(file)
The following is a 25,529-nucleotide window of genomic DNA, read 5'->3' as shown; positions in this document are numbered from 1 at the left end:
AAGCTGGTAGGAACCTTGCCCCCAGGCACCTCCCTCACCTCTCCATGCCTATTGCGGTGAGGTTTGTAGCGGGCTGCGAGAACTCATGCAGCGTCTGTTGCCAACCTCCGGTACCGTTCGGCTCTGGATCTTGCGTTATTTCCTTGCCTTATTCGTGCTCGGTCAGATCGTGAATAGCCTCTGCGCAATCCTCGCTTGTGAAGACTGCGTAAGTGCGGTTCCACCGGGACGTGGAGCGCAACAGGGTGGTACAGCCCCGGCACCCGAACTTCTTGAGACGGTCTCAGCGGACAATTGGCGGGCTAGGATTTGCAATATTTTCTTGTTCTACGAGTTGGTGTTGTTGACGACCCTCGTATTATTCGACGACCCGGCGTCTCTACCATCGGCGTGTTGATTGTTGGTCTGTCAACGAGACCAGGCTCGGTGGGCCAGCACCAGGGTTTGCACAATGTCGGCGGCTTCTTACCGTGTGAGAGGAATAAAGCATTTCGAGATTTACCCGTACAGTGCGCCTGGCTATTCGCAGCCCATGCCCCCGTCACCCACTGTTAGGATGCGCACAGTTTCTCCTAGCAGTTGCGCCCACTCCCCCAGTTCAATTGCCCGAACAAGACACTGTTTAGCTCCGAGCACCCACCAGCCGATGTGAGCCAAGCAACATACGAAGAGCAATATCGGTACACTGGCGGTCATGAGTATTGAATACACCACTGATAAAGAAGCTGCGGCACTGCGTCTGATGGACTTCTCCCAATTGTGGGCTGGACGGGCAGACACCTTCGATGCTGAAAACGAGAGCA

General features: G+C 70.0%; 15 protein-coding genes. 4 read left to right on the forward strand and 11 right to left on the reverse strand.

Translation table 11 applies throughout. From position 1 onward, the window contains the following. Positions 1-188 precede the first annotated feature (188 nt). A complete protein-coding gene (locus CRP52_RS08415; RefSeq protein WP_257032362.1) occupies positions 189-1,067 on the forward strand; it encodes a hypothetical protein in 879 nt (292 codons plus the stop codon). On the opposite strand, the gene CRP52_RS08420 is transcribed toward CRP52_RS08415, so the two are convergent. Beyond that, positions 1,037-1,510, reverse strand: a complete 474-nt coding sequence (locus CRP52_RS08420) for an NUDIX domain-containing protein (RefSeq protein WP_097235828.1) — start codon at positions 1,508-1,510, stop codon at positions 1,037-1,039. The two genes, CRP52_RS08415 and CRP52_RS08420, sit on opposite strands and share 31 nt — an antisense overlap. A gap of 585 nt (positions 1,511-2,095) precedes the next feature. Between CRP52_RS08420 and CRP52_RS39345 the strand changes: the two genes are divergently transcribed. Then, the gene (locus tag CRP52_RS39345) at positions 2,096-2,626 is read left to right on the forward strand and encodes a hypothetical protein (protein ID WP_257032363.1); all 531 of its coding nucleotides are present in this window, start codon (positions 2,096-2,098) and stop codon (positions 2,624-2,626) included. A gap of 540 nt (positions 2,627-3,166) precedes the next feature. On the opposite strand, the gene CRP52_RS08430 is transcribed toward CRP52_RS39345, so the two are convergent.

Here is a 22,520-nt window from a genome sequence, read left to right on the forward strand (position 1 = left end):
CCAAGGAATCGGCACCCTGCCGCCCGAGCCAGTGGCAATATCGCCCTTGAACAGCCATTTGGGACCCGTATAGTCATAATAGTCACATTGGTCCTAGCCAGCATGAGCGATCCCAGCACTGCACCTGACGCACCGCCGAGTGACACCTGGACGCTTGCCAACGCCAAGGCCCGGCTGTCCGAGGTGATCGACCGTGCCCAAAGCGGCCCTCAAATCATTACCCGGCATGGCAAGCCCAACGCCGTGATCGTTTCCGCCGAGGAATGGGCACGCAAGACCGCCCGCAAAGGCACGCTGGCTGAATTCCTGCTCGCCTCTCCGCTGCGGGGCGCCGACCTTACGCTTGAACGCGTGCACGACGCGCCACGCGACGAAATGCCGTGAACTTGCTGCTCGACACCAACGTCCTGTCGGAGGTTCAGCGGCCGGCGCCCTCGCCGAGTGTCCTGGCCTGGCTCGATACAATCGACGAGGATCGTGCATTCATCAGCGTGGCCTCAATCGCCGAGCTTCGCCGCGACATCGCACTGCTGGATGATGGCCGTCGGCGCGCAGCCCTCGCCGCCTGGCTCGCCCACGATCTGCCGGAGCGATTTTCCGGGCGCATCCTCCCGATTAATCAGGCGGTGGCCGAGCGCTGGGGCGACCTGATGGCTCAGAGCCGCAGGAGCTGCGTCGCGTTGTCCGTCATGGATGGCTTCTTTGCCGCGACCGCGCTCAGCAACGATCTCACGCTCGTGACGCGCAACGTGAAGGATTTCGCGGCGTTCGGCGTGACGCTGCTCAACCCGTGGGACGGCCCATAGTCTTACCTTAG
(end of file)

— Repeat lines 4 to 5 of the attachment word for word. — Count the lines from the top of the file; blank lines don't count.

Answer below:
Translation table 11 applies throughout. From position 1 onward, the window contains the following. Positions 1-188 precede the first annotated feature (188 nt). A complete protein-coding gene (locus CRP52_RS08415; RefSeq protein WP_257032362.1) occupies positions 189-1,067 on the forward strand; it encodes a hypothetical protein in 879 nt (292 codons plus the stop codon). On the opposite strand, the gene CRP52_RS08420 is transcribed toward CRP52_RS08415, so the two are convergent. Beyond that, positions 1,037-1,510, reverse strand: a complete 474-nt coding sequence (locus CRP52_RS08420) for an NUDIX domain-containing protein (RefSeq protein WP_097235828.1) — start codon at positions 1,508-1,510, stop codon at positions 1,037-1,039. The two genes, CRP52_RS08415 and CRP52_RS08420, sit on opposite strands and share 31 nt — an antisense overlap. A gap of 585 nt (positions 1,511-2,095) precedes the next feature. Between CRP52_RS08420 and CRP52_RS39345 the strand changes: the two genes are divergently transcribed. Then, the gene (locus tag CRP52_RS39345) at positions 2,096-2,626 is read left to right on the forward strand and encodes a hypothetical protein (protein ID WP_257032363.1); all 531 of its coding nucleotides are present in this window, start codon (positions 2,096-2,098) and stop codon (positions 2,624-2,626) included. A gap of 540 nt (positions 2,627-3,166) precedes the next feature. On the opposite strand, the gene CRP52_RS08430 is transcribed toward CRP52_RS39345, so the two are convergent.

Here is a 22,520-nt window from a genome sequence, read left to right on the forward strand (position 1 = left end):